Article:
Happy web serving and secure log access syncing and Happy Halloween!

Easy Pi-Hole and Stubby on Orange Pi Zero & Raspberry Pi 3

4 minutes, 8 seconds

Skip to the install guide if you just want to know how to set up your Pi easily ;) Otherwise, read on for a little background.

Introduction


I’ve been deep in DNS land of late. At work I’m working on DNS Stats and helping QA/release/document a packet capture tool for DNS stats. I even, just today, automated a complete Pi-Hole install to have a reliable dev environment for DNS stats. At the shop, I’ve set up the same encrypted DNS + Pi-Hole + LXD + Quad9 as I have at home. It’s all DNS all the time here is what I’m trying to say ;)

I’ve yet to find the magic sauce to compile Stubby on the Orange Pi Zero board though. It’s so cheap ($20 shipped), has a built in Ethernet, and is just so dang cute! So, I was looking around at stubby posts and Linux posts and Ubuntu posts and found this great write up on Ubuntu 18.04 and stubby and it said,

Stubby is in Ubuntu 18.04 repository

-linuxbabe.com

This was awesome! This means my previous trickery of having to compile stubby from source on Ubuntu wasn’t needed! However, the revelations about easy DNS set up and encryption were only just getting started.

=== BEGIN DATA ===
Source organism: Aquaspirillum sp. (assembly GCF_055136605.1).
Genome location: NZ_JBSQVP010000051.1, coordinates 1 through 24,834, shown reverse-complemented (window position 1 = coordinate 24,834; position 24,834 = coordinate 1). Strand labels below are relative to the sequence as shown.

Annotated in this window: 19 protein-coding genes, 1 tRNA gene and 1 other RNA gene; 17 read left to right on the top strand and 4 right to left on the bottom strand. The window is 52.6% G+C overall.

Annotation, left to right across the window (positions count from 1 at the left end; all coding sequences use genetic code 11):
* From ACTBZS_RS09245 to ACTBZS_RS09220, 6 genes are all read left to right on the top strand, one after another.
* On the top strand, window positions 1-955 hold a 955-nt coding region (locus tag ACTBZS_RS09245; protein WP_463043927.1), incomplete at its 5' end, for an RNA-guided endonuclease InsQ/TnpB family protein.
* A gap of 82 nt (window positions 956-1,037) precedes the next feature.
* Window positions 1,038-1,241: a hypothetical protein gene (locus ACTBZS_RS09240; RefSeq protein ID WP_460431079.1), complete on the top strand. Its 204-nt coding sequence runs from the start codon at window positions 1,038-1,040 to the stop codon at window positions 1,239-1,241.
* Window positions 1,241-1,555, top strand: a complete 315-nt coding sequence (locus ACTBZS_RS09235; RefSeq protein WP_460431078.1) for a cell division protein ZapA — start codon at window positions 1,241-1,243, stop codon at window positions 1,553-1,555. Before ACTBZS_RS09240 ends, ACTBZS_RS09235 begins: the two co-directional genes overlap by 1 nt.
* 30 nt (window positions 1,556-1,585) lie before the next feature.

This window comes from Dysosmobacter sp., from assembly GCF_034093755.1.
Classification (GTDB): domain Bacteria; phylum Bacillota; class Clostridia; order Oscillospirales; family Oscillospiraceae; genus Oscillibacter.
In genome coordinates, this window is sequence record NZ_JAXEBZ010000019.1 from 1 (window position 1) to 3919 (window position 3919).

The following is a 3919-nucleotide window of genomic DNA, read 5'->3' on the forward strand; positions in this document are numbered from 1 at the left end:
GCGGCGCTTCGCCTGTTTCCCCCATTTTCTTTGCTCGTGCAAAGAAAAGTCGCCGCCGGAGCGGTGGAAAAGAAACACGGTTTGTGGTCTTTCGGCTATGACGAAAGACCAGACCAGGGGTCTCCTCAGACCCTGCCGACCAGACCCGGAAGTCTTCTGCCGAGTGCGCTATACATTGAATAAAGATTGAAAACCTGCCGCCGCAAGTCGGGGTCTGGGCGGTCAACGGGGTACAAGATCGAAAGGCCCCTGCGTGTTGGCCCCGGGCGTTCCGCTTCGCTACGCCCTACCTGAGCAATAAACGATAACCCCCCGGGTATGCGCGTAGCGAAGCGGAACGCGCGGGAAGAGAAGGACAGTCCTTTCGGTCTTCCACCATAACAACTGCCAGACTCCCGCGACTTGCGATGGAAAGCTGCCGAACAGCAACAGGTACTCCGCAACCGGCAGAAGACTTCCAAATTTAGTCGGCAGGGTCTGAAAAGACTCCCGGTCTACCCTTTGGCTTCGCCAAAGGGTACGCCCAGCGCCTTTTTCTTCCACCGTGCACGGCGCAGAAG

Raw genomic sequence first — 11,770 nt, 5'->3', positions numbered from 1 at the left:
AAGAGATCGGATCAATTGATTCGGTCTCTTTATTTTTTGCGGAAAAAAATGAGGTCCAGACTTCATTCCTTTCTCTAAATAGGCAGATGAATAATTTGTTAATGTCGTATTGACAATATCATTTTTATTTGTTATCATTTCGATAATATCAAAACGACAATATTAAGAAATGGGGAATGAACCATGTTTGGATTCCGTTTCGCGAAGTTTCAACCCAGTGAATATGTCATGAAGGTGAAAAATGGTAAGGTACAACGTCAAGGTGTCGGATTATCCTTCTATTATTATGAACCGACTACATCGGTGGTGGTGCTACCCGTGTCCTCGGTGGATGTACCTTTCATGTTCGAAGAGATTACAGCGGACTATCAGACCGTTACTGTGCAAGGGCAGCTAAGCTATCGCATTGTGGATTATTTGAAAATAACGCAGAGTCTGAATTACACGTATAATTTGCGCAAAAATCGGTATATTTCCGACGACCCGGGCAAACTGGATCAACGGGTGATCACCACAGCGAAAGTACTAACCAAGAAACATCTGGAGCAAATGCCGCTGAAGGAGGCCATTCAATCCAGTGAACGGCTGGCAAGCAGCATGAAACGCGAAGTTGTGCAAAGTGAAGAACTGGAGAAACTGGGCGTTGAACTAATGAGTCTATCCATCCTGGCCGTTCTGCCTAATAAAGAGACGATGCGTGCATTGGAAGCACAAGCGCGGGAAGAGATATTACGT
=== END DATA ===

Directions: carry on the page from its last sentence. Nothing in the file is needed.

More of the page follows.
The next one I found was that the 4.0 release of Pi-Hole from early August, had a new feature: custom ports can be used for upstream servers. Wham! This double awesome! Now, in the GUI of Pi-Hole, you could safely add a the IP of stubby and specify a random port to use! But we’re done yet, no sir, two more revelations to go.  Hold on.

The penultimate revelation was BOTH the Orange Pi Zero AND the Raspberry Pi 3 b had a release of Ubuntu 18.04 for them. This means that you not only don’t have to compile stubby for your x86 LXD environment, but you don’t have to do it for ARM SoC setups either! Yay!

The final revelation dates back to a long, LONG time ago, and I’m just late to the party.  I’m talking proto-internet long time ago.  The legend Jon Postel decided that not only would IPv4 have a reserved IP address of 127.0.0.1 for localhost, but in RFC 790 in 1981, he said it would actually be a /8, so you get just over 16 million localhost IPs just for your bad ass self. This means you don’t actually need the new port specifying feature of Pi-Hole – you can just set up Stubby on port 53 on 127.1.1.1 and Pi-Hole on port 53 on 127.0.0.1. Ugh – this makes it so much easier – if I only was more a network guy!